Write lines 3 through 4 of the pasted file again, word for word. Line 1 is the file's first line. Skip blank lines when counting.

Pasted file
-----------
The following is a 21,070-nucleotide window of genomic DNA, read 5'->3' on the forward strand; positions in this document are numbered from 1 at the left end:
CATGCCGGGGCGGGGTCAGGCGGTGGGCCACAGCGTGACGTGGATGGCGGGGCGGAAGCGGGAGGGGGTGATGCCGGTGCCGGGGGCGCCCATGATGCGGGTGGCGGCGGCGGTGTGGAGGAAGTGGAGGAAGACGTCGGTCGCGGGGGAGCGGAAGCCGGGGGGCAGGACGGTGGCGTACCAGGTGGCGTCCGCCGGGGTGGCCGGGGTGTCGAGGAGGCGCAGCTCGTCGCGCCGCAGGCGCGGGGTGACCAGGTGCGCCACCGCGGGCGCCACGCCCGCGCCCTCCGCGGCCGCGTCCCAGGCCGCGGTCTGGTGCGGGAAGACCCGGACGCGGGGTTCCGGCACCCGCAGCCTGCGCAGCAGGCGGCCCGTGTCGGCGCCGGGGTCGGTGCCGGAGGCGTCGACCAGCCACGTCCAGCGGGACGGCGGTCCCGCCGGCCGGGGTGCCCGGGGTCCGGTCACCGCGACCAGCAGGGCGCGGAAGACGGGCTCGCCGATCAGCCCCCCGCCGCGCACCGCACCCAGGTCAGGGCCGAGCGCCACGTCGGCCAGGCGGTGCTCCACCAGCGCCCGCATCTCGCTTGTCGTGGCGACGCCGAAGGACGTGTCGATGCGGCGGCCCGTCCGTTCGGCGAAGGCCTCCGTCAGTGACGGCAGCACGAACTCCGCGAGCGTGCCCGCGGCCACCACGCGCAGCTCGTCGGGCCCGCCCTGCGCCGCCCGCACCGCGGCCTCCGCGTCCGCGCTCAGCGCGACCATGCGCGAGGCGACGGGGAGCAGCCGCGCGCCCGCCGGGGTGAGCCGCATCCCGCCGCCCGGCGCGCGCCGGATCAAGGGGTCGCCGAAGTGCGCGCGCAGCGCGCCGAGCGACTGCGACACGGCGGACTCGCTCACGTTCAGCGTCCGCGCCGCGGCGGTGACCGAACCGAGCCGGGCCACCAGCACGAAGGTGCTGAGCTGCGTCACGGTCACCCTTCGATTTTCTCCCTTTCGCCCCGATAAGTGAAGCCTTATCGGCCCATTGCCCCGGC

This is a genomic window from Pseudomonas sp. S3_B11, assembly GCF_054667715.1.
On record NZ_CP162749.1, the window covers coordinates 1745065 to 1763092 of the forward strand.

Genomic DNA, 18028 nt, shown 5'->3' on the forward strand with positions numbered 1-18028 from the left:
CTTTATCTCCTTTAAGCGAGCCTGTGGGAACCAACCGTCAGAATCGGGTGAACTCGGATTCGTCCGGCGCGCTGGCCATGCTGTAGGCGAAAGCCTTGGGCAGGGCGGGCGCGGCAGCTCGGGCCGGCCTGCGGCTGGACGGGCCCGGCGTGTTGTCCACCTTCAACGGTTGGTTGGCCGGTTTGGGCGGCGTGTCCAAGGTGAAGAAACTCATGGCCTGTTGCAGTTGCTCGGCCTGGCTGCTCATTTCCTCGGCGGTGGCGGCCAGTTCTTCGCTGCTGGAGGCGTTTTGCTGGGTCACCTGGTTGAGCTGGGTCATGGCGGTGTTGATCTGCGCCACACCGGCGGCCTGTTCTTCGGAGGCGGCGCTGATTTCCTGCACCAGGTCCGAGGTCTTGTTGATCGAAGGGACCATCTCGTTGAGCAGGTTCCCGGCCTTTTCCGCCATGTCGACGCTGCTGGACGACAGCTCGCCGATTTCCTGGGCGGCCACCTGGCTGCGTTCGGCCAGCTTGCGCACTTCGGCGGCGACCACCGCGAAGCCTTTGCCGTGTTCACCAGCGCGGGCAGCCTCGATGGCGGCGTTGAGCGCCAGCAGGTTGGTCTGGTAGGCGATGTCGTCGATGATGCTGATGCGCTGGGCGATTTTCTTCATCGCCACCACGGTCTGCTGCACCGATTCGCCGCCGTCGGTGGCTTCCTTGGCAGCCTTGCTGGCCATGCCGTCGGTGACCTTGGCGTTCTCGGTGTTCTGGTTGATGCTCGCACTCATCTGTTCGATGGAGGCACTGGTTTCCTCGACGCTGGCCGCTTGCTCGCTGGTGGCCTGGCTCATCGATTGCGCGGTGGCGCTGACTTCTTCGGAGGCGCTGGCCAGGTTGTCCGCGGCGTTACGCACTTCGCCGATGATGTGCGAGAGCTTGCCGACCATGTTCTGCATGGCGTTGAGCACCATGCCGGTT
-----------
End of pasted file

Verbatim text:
This is a genomic window from Pseudomonas sp. S3_B11, assembly GCF_054667715.1.
On record NZ_CP162749.1, the window covers coordinates 1745065 to 1763092 of the forward strand.